Electrical noise — hiss, buzz and hum — is something that plagues every electric guitarist to some degree, but noise comes in a variety of forms and it is important to establish exactly which kind(s) you are experiencing in order to devise an appropriate solution. Most noise in an electric guitar rig emanates from one or more of five different sources: amplifier self-generated hum and/or hiss; hum or buzz picked up by the guitar itself; self-generated noise from any pedals/processors in the circuit; gain structure-related noise, such as cascaded distortion stages; and ground-loop-related hum. If you think you are suffering from noise that isn't generated in one of these ways, I'd like to hear about it!
The most efficient way to track down noise in a guitar system is to think of the amplifier or studio monitor system as the end of your signal chain and work systematically back from there. If you don't do this, you have no idea whether the noise you are hearing from the amplifier is being generated within the amp itself, or being picked up by the guitar and fed to the amp. You could end up taking steps to solve a problem you don't have, as well as completely failing to solve the one you actually do have. If your amp or monitoring system hums or buzzes excessively with no input connected to it, then you've got an equipment malfunction. That is beyond the scope of this article, so for these purposes I'll assume that that part of your rig is clean. From here on, I'm also going to treat amps and recording processors (Line 6 Pods and the like) as the same, because it is the 'upstream' noise of the guitar itself and related systems that we are interested in.
When tracking down noise it always pays to initially reduce your system to the minimum number of components, so begin by connecting your guitar directly to a single amp or recording processor via a screened cable, set the volume of the amp or monitor system to a normal operating level, turn the guitar's volume control all the way down and just listen. If there is any more noise than there was before the guitar was connected then the cable is at fault. With nothing connected, the amp's input jack will be automatically short-circuited to ground; with the guitar connected, but turned down, the input is again shorted, but at the other end of the cable, so the cable is the only variable.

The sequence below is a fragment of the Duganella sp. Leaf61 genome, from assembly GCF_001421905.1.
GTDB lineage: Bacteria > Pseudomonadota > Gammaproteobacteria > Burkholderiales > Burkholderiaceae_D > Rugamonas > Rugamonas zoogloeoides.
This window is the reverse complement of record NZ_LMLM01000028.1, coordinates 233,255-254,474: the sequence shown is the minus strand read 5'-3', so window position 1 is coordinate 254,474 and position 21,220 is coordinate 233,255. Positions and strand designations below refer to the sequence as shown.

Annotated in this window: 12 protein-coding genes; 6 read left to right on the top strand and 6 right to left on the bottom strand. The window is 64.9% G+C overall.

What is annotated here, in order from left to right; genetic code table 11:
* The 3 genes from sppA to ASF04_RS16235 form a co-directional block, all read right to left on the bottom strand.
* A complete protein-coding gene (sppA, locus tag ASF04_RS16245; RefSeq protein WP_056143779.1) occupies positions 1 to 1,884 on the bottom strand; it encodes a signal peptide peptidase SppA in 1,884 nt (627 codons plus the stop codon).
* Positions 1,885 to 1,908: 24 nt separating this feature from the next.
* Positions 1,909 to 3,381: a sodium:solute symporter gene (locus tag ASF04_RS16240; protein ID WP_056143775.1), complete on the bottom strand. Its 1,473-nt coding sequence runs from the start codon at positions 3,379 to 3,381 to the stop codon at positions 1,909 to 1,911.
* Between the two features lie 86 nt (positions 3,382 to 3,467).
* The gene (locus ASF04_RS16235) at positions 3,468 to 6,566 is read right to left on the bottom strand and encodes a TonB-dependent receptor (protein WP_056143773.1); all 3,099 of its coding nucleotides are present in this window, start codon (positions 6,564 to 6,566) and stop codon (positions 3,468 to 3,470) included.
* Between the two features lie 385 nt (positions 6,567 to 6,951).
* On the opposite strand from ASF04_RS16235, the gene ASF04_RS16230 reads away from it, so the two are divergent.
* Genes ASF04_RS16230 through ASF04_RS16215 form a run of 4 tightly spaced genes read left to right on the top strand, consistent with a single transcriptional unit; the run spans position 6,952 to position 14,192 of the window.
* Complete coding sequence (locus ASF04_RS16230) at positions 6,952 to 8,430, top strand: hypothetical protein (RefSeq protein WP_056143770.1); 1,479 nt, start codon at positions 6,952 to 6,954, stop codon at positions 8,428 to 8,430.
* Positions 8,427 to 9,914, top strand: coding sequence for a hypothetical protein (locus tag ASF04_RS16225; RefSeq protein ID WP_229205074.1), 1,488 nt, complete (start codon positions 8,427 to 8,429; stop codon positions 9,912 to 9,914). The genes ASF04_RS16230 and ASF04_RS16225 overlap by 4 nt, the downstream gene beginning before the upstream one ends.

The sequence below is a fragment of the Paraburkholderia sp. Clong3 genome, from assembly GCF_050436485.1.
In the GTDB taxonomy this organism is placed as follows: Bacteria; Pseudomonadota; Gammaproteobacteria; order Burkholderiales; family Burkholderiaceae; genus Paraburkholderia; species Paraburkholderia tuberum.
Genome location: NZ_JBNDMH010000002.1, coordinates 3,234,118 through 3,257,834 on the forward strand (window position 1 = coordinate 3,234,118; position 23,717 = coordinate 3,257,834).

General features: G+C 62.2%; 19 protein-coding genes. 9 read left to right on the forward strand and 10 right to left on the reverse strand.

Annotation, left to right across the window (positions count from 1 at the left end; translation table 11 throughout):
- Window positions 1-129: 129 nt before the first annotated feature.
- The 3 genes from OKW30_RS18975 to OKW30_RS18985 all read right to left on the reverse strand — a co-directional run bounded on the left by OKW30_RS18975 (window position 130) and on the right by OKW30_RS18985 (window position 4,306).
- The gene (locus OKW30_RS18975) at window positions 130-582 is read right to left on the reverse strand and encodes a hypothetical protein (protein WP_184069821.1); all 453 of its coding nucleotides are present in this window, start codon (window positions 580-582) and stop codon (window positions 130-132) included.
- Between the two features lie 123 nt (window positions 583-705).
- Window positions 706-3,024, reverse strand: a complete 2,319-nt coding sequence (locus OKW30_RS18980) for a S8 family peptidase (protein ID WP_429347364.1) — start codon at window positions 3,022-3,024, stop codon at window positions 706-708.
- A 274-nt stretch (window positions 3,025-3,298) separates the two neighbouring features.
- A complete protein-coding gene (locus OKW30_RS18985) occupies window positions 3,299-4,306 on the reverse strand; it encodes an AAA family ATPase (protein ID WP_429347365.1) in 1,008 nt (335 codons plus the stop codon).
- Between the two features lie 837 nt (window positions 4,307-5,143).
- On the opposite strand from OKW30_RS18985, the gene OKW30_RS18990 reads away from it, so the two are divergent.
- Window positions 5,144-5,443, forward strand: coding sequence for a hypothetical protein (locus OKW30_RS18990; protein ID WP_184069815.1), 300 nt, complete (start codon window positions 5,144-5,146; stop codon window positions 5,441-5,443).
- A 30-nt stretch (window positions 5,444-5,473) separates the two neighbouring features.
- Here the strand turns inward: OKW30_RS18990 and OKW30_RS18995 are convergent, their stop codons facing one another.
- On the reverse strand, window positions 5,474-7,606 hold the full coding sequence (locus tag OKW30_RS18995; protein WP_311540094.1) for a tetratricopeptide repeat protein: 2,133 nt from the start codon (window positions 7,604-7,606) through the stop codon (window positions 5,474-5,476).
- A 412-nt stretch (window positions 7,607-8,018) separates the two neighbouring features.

Assuming all is well with the cable, now turn up the guitar's volume to maximum, hold the strings in a normal playing fashion and listen again. If you hear no more noise than before, congratulations; you must have a fantastically well-screened guitar and the perfect guitar-recording environment. The rest of us will be hearing at least a bit of buzzing and maybe a bit of 50/60Hz hum as well. Move the guitar around over an area of a few feet either way to see if the hum goes away. The level of hum is usually directly related to the guitar's proximity to any large mains transformers in the room. If you are using conventional (non-hum-cancelling) single-coil pickups and you are within the radiated field of a mains transformer, you will get hum. Exactly how much depends on the gain in your system and your proximity to the source. If you can't work out the origin of the hum field, try switching off everything except your amp (or monitor system, if you are DI'd) and then switch things back on one at a time to see when the hum reappears. When it does, see if you can re-site the offending item further away. The only solution is physical separation, as the amount of additional screening required to keep induced hum out of the pickups would actually prevent the guitar working at all. Of course, if you are using humbucking pickups, you are in the clear on this one, but the chances are you'll still have some 'buzz'.
Buzz has a lot more high-frequency content than hum. If you are unsure which you have, try turning your guitar's tone control all the way down; if the noise mostly goes away, you are dealing with buzz rather than hum. Buzz will also often be greatly reduced when you touch the strings or any other metal part of the guitar, sometimes accompanied by an audible click, whereas hum will remain unchanged. The common explanation for why noise goes away when you touch the strings or metalwork is that you are adding to the overall amount of screening. I'm not so sure about that, because certain types of noise actually get louder when you hold a guitar close to your body without touching the strings. This suggests to me that the player's body is, effectively, conducting the interference into close proximity with the guitar. The noise goes away when you touch the strings because that interference is safely conducted away to ground.